Pro Tools Expert has recently partnered again with our good friends at Sonarworks. For those that do not already know Sonarworks are a company passionate about mixing with headphones.
Over the last few month Sonarworks have posted some really useful articles about mixing with headphones. This is Sonarworks' first guest post on Pro Tools Expert, written by Barry M Rivman. In this article Barry shares his thoughts on EQ and the processes he uses when mixing on headphones.
Know Your Headphones
In order to mix properly across the frequency spectrum you first have to know what you are listening through. For example, when professional mixers used the 5″ Auratone speaker, as they believed the Aurotone helped them achieve translation-able mixes, aspiring mixers ran out and bought them only to discover that the sound of the Auratone was very different to what they were accustomed to hearing in full-range monitors. Aspiring mixers didn’t know what a proper mix on Auratones sounded like. The trick to mixing on headphones or monitors is to know what they sound like.
Fortunately, headphones are not so different from full-range monitors in terms of how we hear the frequency spectrum, however a good deal of that is illusion. To mix properly on headphones, you have to know a little bit about how they produce sound and more importantly, what to listen for.
Mixing Kick Drum & Bass Instruments In Headphones
Small headphone transducers can not reproduce the sounds of bass and kick drums with the impact you would hear on larger speakers in a room. That does not mean that you can not mix low-end instruments effectively on headphone. The thing to listen for is clarity and presence of kick drum and bass in relation to the other instruments.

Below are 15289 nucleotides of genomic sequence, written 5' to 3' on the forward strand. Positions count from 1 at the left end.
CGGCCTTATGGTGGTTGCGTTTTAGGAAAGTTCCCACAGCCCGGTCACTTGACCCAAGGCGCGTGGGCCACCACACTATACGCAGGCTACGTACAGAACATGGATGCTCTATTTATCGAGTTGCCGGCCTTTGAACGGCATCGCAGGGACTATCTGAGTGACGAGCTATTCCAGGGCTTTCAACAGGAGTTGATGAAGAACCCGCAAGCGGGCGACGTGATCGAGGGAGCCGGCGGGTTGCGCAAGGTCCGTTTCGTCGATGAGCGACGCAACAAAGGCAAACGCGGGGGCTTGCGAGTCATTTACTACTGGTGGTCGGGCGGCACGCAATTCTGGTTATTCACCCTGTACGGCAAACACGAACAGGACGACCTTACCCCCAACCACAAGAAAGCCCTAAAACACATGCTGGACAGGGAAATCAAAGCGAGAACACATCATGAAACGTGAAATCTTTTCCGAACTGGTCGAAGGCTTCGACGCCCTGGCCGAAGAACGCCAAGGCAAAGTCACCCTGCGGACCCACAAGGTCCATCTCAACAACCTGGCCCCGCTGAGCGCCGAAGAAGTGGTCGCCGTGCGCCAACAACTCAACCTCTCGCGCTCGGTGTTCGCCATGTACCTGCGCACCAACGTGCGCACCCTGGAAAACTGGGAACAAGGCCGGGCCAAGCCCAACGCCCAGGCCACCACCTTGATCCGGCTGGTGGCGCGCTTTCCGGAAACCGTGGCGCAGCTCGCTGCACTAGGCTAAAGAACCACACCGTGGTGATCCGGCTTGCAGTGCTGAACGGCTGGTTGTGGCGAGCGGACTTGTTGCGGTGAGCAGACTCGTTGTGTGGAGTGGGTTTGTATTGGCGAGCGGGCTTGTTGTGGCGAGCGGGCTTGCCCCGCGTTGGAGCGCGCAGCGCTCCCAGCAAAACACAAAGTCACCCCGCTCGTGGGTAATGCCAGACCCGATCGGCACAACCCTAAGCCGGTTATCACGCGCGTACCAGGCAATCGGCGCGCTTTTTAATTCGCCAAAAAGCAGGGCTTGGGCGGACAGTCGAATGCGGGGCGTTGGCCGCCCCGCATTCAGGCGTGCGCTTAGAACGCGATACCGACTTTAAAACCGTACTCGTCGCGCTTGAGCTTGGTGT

With bass guitar you will mainly hear harmonics an octave above the fundamental rather than deep bass. The first and second order harmonics should be full and present. With kick drum you will mainly be hearing attack rather than deep resonance of the kick drum.
How The Pros Do It
There are a number of philosophies regarding the blending of bass and kick drum. Eric Sarafin, aka Mixerman, states that one should appear on top of the other in the sound field. The positional effect is easier to tell in headphones rather than on monitors. As mix engineer Andrew Scheps puts it, “One has to rule the low end”. This means that one has a preponderance of low frequencies. According to producer-mixer Michael Wagener (King’s X, Metallica, Alice Cooper), kick lives at around 60Hz, bass at 100Hz. To separate them use a low-cut filter on the bass below 100Hz with a steep filter. This implies that the bass instrument will sit on top of kick drum.
Since the deep resonance we physically feel that comes from speakers does not occur in headphones then you simply have to resist mixing the bass and kick too loudly to compensate. Once the bass instrument and kick drum work together all that remains is to switch to full-range monitors to reference the balance and to adjust the lower frequencies and move on in your mixing headphones workflow.
Balancing The Midrange
Since our ears are mostly attuned to midrange sounds it stands to reason that the midrange requires some special attention. Headphones make it easier to balance the mids. In fact with the mids properly mixed bass and treble frequencies need only be in the ballpark for your mix to sound the same everywhere.